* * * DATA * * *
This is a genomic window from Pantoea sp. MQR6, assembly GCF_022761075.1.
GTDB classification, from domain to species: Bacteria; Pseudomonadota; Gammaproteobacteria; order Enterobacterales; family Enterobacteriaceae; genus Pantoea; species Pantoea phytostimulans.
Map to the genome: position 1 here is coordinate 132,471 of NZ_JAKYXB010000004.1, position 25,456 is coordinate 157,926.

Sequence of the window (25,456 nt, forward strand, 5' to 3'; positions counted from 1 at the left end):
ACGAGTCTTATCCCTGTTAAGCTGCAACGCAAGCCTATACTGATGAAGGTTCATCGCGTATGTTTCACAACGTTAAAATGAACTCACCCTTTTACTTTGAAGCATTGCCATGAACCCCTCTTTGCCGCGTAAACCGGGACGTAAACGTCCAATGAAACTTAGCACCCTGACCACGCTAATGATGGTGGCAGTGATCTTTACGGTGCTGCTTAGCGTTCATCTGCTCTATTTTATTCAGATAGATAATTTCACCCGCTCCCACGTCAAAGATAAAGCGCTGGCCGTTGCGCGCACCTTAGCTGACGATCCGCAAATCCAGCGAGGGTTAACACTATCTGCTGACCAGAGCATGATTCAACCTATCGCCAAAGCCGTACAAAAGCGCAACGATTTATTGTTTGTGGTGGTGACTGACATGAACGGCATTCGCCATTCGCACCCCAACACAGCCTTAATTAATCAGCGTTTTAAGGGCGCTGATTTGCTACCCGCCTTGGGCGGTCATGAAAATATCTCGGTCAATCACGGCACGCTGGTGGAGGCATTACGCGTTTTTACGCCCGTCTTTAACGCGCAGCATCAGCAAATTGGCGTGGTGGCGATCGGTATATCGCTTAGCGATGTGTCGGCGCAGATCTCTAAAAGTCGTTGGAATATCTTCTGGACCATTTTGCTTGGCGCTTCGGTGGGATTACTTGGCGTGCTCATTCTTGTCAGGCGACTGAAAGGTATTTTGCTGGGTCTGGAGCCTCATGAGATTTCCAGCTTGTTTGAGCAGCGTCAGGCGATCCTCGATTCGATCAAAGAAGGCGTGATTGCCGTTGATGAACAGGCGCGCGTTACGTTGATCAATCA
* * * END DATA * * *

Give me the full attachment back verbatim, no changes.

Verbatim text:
This is a genomic window from Pantoea sp. MQR6, assembly GCF_022761075.1.
GTDB classification, from domain to species: Bacteria; Pseudomonadota; Gammaproteobacteria; order Enterobacterales; family Enterobacteriaceae; genus Pantoea; species Pantoea phytostimulans.
Map to the genome: position 1 here is coordinate 132,471 of NZ_JAKYXB010000004.1, position 25,456 is coordinate 157,926.

Sequence of the window (25,456 nt, forward strand, 5' to 3'; positions counted from 1 at the left end):
ACGAGTCTTATCCCTGTTAAGCTGCAACGCAAGCCTATACTGATGAAGGTTCATCGCGTATGTTTCACAACGTTAAAATGAACTCACCCTTTTACTTTGAAGCATTGCCATGAACCCCTCTTTGCCGCGTAAACCGGGACGTAAACGTCCAATGAAACTTAGCACCCTGACCACGCTAATGATGGTGGCAGTGATCTTTACGGTGCTGCTTAGCGTTCATCTGCTCTATTTTATTCAGATAGATAATTTCACCCGCTCCCACGTCAAAGATAAAGCGCTGGCCGTTGCGCGCACCTTAGCTGACGATCCGCAAATCCAGCGAGGGTTAACACTATCTGCTGACCAGAGCATGATTCAACCTATCGCCAAAGCCGTACAAAAGCGCAACGATTTATTGTTTGTGGTGGTGACTGACATGAACGGCATTCGCCATTCGCACCCCAACACAGCCTTAATTAATCAGCGTTTTAAGGGCGCTGATTTGCTACCCGCCTTGGGCGGTCATGAAAATATCTCGGTCAATCACGGCACGCTGGTGGAGGCATTACGCGTTTTTACGCCCGTCTTTAACGCGCAGCATCAGCAAATTGGCGTGGTGGCGATCGGTATATCGCTTAGCGATGTGTCGGCGCAGATCTCTAAAAGTCGTTGGAATATCTTCTGGACCATTTTGCTTGGCGCTTCGGTGGGATTACTTGGCGTGCTCATTCTTGTCAGGCGACTGAAAGGTATTTTGCTGGGTCTGGAGCCTCATGAGATTTCCAGCTTGTTTGAGCAGCGTCAGGCGATCCTCGATTCGATCAAAGAAGGCGTGATTGCCGTTGATGAACAGGCGCGCGTTACGTTGATCAATCA